After conducting studies to determine the feasibility of refurbishing the 4 reactors at the Pickering B nuclear generating station. In February 2010 an announcement was made that they would be kept in good repair until 2020 but would not undergo a full refurbishment as it would not be economical. The 4 reactors at Pickering B represent over 2,000 megawatts of generating capacity. The two operating reactors at Pickering A will also close in 2020. The four reactors at Darlington will be refurbished as their performance and size makes this economically desirable.[11]

Alternative energy

OPG owns and operates or contracts some limited alternative electricity generation through two wind power sites as well as two solar power sites. The company is currently exploring the use of biomass as a carbon neutral energy source that could replace some or all of the coal being burned at some of Ontario's coal-fired generating stations. However, OPG's development of green power sources has been limited as the government does not want OPG to compete against private companies in the anticipated lucrative environmentally friendly power market and has stopped OPG from making any proposals in this area[12].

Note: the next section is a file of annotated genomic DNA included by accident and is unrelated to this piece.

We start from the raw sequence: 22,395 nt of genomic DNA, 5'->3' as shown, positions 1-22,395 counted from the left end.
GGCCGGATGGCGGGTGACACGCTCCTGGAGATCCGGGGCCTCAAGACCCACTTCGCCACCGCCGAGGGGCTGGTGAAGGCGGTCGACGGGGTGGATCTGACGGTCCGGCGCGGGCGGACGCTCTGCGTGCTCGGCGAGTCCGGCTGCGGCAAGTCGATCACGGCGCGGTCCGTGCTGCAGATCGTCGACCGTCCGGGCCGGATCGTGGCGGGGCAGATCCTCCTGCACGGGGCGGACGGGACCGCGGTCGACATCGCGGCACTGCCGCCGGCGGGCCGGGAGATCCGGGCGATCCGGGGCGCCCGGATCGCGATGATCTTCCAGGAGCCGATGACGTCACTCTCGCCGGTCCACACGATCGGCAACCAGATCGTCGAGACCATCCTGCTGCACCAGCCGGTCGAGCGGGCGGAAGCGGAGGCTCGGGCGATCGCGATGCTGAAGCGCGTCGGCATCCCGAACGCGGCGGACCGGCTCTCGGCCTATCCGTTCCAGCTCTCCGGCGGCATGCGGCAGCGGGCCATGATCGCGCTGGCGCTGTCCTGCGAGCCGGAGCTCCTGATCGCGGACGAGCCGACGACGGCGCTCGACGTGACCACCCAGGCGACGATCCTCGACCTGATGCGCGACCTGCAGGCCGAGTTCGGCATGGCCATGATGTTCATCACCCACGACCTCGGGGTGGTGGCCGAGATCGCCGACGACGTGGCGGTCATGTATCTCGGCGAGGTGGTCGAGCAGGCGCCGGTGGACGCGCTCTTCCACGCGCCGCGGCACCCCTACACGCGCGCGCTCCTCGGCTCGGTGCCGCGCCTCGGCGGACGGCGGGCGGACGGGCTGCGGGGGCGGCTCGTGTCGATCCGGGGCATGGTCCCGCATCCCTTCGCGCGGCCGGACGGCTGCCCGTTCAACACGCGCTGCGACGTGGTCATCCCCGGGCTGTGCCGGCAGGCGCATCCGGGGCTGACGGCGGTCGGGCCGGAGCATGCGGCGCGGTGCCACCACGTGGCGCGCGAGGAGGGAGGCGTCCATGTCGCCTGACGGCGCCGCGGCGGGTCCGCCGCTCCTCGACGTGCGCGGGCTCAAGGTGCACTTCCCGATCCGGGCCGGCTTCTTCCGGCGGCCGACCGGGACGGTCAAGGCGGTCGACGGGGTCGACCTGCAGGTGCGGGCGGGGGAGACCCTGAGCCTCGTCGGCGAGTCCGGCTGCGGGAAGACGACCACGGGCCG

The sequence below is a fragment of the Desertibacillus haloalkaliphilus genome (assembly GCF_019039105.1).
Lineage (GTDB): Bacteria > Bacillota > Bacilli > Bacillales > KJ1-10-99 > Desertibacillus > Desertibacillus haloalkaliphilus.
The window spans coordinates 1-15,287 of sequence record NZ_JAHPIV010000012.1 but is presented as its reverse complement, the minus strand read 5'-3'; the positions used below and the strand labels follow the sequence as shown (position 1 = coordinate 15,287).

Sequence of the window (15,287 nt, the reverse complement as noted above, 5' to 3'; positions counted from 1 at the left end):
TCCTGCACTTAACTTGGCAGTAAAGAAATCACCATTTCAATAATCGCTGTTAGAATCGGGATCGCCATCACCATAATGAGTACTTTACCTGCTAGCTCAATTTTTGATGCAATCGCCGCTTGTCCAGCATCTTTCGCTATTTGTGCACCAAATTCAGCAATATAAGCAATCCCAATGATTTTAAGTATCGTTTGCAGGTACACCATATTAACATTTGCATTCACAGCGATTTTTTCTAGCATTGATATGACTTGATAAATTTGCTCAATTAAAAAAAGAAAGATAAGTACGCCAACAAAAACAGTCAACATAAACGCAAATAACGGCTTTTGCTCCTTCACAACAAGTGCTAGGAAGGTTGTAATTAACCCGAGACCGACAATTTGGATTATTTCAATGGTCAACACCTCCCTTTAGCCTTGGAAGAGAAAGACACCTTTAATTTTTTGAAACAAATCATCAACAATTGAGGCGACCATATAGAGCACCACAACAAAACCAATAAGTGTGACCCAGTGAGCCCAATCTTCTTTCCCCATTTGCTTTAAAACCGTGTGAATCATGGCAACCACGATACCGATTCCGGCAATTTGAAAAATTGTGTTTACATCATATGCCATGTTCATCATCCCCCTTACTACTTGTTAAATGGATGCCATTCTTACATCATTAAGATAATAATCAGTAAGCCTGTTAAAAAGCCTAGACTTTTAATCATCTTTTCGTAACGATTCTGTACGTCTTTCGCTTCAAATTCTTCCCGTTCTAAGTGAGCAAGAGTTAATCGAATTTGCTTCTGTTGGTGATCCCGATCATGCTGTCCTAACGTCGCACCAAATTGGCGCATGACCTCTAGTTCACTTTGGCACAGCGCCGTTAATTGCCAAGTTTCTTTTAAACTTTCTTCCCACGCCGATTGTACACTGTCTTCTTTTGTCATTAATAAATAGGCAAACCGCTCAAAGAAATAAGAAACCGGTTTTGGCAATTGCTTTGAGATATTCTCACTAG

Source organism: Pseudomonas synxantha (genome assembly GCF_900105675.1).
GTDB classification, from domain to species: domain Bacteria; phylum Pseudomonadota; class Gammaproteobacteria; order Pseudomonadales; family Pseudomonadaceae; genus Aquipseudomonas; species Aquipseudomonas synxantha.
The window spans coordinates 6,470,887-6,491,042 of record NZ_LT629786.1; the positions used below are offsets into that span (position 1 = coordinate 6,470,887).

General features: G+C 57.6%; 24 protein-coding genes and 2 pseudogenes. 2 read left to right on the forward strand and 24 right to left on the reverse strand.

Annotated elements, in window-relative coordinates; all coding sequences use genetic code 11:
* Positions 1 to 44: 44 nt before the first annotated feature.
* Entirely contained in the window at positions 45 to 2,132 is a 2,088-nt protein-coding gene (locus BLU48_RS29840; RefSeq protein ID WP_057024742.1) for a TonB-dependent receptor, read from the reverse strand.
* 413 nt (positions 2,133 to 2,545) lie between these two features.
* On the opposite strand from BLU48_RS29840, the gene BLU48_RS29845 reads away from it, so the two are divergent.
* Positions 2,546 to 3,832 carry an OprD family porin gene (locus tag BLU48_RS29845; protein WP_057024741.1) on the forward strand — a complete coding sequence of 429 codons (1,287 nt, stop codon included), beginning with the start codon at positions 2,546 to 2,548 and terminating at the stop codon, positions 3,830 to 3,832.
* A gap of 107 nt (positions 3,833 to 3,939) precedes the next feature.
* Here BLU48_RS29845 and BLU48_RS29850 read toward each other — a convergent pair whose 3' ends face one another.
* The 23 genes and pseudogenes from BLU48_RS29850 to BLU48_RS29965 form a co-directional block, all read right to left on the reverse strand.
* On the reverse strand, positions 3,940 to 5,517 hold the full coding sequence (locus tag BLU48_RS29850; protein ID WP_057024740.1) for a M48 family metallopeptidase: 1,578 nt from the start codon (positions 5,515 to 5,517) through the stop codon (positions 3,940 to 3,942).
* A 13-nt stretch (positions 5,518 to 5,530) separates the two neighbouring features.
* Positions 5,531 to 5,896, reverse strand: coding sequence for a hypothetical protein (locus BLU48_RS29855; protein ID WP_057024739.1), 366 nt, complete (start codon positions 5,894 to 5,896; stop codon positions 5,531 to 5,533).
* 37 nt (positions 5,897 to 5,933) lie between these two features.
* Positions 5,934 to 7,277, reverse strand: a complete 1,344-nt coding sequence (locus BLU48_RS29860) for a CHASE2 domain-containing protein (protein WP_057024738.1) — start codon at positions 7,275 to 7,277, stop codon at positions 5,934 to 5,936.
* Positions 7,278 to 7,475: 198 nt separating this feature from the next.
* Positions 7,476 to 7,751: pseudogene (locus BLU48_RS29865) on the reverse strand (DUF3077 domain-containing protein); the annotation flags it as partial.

Controversies and criticism

OPG has attracted considerable controversy for the continued operation of some of its coal fired generating stations, which rank among Canada's largest individual air pollution sources.[citation needed] Because Nanticoke houses a massive 3,900 MW of generation capacity in one site, it produces "the most pollution in one site" despite being a reasonably clean plant per megawatt of power [13]. Nanticoke Generating Station is North America's largest coal fired generating station and the single largest air pollution source for southern Ontario and northern New York state, attracting considerable criticism from environmentalists and legislators in both jurisdictions.

OPG's Lambton Generating Station is the second largest air polluter in the province.

The company endured significant criticism concerning the slow return to operation of some of its nuclear generating stations which had been shut down by the 2003 North America blackout. The problem was that all but one of the reactors were tripped and allowed to poison out, preventing an early reconnection to the electricity grid. Once shut down, all nuclear reactors take several days to return to service.